Military May 3D Print its Grub
Armed Forces engineers are exploring the culinary and nutritional possibilities of 3D printers
Known for its investment in developing cutting-edge tech, the US military is working to better prepare its wartime soldiers with the help of 3D printers. While many military scientists are striving to perfect 3D printed warheads and bio-printed human skin, a group of researchers is investigating another wartime use for the technology: printing food.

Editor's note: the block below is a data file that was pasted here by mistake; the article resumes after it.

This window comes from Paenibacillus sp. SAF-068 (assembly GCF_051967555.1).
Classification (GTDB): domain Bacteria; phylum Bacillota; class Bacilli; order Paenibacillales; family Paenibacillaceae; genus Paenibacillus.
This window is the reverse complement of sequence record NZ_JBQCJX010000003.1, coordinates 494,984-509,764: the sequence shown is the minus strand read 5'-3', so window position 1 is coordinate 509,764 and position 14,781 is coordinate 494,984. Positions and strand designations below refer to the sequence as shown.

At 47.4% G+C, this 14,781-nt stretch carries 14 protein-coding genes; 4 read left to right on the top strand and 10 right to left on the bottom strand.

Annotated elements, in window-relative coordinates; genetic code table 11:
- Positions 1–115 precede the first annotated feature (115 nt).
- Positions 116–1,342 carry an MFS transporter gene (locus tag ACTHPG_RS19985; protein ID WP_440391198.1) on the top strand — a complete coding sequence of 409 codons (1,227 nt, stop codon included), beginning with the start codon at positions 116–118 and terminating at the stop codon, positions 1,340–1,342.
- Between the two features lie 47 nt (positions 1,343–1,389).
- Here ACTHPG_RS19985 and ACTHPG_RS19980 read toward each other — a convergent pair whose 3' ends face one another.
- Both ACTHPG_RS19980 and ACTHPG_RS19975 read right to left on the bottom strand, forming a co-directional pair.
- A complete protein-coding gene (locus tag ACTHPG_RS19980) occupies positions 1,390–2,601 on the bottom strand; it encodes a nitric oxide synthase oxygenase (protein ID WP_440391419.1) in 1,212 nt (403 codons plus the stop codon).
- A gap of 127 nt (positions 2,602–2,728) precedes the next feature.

Lauren Oleksyk, a food technologist for the U.S. Army Natick Soldier Research, Development and Engineering Center, is leading a Combat Feeding Directorate research team in the search for the field applications of 3D food printing. During a recent visit to MIT's Lincoln Laboratory, team member Mary Scerra compared notes with researchers on the feasibility of printing food and its possible economic impact: “[i]t could reduce costs because it could eventually be used to print food on demand,” Scerra tells Army Technology Magazine. “For example, you would like a sandwich, where I would like ravioli. You would print what you want and eliminate wasted food.”